Uruguayan Defense Minister Eleuterio Fernández Huidobro said cannabis is currently consumed by about 150,000 Uruguayans on a daily basis, or about five percent of the population, and sold by 1,200 small dealers and four larger distributors. The internal market of marijuana in Uruguay is estimated to be worth 75 millions of dollars annually.
“The prohibition of certain drugs is causing more problems to society than the drugs themselves,” he said.
Despite relatively low crime levels for the hemisphere, the perception of crime and drug-related violence in Uruguay has increased in recent years. In April 2011, a major Columbian drug trafficking ring was dismantled while operating in Montevideo. A recent survey done by Interconsult found that 62 percent of Uruguayans believe that their country is becoming more insecure.
The Uruguayan government has responded to public security concerns with a 20-page document outlining a variety of measures to fight violence and public insecurity. One measure would impose a harsher punishment for the consumption of crack cocaine (known as pasta base in Spanish), a drug used more often by Uruguay’s poor. Other measures include the creation of a fund for crime victims and penalties for police corruption.
“We will not allow drug-tourism. Holland made that mistake,” said Julio Calzada, secretary general of the National Drug Board.
Under the bill, the Uruguayan government would sell and distribute marijuana through state-authorized networks, such as private businesses or clubs associated with cannabis use. Registered adults 18 and older would be allowed a maximum of 40 marijuana cigarettes per month. Consumers exceeding that amount would undergo rehabilitation treatment, financed by taxes on sales of marijuana. Sales of marijuana to foreigners would be prohibited.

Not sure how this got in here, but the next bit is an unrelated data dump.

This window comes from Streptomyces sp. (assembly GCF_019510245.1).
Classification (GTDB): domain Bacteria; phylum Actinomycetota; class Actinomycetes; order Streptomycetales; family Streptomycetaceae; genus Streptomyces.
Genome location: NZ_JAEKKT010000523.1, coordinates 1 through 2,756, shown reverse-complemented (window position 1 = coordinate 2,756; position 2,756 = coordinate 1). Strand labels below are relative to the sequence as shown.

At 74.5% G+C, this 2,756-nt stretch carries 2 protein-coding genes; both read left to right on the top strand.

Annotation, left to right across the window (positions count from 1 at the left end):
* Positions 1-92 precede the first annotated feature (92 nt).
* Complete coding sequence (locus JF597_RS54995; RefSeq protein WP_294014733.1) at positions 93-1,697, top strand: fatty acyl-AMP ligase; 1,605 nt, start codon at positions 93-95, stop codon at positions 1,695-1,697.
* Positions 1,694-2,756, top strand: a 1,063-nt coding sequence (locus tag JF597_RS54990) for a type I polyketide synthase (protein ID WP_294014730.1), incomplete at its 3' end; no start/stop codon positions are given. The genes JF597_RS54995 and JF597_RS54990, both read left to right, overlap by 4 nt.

The government’s priority will be to prevent state-produced marijuana from entering the local or international black market.
Dr. Sebastián Silvera, a councilmember from Maldonado department — home of Punta del Este, the glitzy beach resort popular with tourists — recently estimated the government would need a 100-hectare area to cultivate 28,000 kilos of marijuana, the amount necessary to sustain Uruguayan consumers. How the state would manage the production is still under debate.
Calzada said the bill to legalize marijuana aims “to regulate the quality of the substance that circulates in the market and separate the cannabis market from other drugs that are by their nature more harmful to health, society and security.”
Social Development Minister Daniel Olesker also emphasized the importance of separating the drug markets. “It is an internationally recognized goal that the separation of marijuana markets from other drugs has positive effects,” he said.